Kerstin Bandner (author), California State University, Sacramento, James Biardi (editor), California State University, Sacramento.
living in the northern part of the Old World. In otherwords, Europe and Asia and northern Africa.
young are born in a relatively underdeveloped state; they are unable to feed or care for themselves or locomote independently for a period of time after birth/hatching. In birds, naked and helpless after hatching.
having body symmetry such that the animal can be divided in one plane into two mirror-image halves. Animals with bilateral symmetry have dorsal and ventral sides, as well as anterior and posterior ends. Synapomorphy of the Bilateria.
an animal that mainly eats meat
uses smells or other chemicals to communicate
in mammals, a condition in which a fertilized egg reaches the uterus but delays its implantation in the uterine lining, sometimes for several months.
animals that use metabolically generated heat to regulate body temperature independently of ambient temperature. Endothermy is a synapomorphy of the Mammalia, although it may have arisen in a (now extinct) synapsid ancestor; the fossil record does not distinguish these possibilities. Convergent in birds.
parental care is carried out by females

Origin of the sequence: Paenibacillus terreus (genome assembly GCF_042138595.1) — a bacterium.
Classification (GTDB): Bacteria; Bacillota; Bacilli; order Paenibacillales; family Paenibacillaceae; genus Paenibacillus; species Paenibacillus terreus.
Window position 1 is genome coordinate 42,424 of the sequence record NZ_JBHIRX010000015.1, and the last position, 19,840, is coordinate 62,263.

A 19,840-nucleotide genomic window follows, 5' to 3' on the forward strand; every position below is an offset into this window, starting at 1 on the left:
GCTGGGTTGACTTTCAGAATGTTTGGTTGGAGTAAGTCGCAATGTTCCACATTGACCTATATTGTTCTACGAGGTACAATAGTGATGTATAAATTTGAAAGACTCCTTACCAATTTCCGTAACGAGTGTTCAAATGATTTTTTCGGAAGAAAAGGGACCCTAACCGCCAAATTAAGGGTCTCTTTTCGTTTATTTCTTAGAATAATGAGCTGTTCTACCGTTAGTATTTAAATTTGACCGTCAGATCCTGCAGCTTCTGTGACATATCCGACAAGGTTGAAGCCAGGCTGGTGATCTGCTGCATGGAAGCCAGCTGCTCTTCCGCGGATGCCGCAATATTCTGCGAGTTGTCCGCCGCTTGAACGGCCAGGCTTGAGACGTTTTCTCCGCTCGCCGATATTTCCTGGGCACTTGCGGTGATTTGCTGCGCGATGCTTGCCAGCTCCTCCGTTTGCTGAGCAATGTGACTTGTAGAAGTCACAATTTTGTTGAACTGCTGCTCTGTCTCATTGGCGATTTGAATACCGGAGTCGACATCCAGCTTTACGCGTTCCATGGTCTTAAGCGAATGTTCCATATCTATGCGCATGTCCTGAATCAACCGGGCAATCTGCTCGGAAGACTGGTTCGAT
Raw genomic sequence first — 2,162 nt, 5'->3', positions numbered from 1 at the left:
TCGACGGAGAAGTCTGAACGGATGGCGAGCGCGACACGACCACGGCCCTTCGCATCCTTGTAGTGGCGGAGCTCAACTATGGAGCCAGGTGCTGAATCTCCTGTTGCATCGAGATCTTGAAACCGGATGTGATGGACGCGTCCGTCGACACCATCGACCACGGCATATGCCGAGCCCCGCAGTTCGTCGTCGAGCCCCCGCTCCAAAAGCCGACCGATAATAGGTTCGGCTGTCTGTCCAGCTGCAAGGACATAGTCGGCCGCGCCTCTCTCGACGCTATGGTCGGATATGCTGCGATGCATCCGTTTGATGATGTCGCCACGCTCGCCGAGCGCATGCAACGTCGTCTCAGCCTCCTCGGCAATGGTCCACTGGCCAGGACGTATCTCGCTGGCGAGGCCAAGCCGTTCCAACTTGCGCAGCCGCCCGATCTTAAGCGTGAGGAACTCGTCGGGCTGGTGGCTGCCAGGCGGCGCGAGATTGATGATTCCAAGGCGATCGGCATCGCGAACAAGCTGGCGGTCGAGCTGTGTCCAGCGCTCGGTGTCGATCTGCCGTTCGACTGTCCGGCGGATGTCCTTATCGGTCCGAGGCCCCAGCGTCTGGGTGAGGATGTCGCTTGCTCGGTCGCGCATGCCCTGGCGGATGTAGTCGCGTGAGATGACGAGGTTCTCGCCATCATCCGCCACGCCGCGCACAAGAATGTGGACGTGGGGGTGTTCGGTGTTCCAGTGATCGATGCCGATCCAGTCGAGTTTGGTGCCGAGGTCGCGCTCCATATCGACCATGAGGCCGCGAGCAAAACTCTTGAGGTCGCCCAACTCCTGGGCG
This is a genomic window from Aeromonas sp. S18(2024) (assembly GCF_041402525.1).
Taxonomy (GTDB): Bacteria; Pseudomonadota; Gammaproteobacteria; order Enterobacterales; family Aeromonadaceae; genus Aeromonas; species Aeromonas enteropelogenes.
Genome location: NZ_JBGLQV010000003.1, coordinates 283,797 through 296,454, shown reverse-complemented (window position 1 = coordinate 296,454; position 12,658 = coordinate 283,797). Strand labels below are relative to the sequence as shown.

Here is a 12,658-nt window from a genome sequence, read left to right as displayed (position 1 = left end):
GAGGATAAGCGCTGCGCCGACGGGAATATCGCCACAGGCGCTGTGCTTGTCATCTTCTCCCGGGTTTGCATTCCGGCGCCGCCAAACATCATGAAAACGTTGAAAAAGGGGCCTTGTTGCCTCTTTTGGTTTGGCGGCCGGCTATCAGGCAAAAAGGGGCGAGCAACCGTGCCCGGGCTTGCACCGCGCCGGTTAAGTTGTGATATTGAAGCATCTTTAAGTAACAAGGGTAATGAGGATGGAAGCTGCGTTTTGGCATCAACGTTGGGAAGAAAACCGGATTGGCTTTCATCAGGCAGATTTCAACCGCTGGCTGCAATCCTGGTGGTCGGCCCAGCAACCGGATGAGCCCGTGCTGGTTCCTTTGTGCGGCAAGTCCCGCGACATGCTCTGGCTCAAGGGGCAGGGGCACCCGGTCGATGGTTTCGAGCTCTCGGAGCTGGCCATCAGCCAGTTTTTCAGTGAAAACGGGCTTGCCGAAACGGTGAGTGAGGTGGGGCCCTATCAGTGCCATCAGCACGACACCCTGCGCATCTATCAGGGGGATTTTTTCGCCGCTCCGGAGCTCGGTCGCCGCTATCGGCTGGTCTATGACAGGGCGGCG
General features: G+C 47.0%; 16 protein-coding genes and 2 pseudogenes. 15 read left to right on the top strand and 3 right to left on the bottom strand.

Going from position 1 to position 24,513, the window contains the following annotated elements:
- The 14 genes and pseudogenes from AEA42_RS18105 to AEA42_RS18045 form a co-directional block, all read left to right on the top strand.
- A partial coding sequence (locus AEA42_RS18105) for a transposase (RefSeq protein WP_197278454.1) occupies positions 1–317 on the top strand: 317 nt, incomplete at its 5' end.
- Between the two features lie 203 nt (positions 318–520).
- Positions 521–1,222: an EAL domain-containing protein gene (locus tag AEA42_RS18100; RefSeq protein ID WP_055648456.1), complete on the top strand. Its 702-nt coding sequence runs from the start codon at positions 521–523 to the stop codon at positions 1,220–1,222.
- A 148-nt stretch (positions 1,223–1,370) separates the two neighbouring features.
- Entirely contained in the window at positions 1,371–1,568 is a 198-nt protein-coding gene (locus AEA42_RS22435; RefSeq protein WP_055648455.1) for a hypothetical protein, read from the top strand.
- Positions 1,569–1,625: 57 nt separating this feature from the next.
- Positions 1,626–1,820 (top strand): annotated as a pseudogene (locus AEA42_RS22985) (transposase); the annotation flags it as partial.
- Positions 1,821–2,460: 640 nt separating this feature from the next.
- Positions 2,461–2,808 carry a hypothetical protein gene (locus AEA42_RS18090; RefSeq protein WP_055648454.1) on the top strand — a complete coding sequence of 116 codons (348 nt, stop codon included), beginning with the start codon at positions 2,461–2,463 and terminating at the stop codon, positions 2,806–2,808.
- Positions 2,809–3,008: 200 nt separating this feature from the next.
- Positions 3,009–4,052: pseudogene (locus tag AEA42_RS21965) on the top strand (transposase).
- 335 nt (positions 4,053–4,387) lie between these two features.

union of egg and spermatozoan
forest biomes are dominated by trees, otherwise forest biomes can vary widely in amount of precipitation and seasonality.
fertilization takes place within the female's body
offspring are produced in more than one group (litters, clutches, etc.) and across multiple seasons (or other periods hospitable to reproduction). Iteroparous animals must, by definition, survive over multiple seasons (or periodic condition changes).
having the capacity to move from one place to another.
This terrestrial biome includes summits of high mountains, either without vegetation or covered by low, tundra-like vegetation.
the area in which the animal is naturally found, the region in which it is endemic.
active during the night
found in the oriental region of the world. In other words, India and southeast Asia.
breeding is confined to a particular season
reproduction that includes combining the genetic contribution of two individuals, a male and a female
uses touch to communicate
Living on the ground.
defends an area within the home range, occupied by a single animals or group of animals of the same species and held through overt defense, display, or advertisement
reproduction in which fertilization and development take place within the female body and the developing embryo derives nourishment from the female.
Hussain, S. Dec 1999. "Mustelides, Viverrids and Herpestids of India: Species Profile and Conservation Status" (On-line). Accessed 11/11/2001 at http://www.wii.gov.in/envhome/envisdec99/yellowweasel.htm.
Jha, A. Jan 1999. Status of the Weasel Family in Sikkim. Tigerpaper, Vol.26:No.1: 2-3.
Nowak, R. 1997. Walker's Mammals of the World. Baltimore: The Johns Hopkins University Press.
Nowak, R., J. Paradiso. 1983. Walkers Mammals of the World, Fourth Edition. Baltimore, Maryland: John Hopkins University Press.
Sterndale, R. 1982. Natural History of the Mammalia of India and Ceylon.. New Delhi, India: Himalayan Books.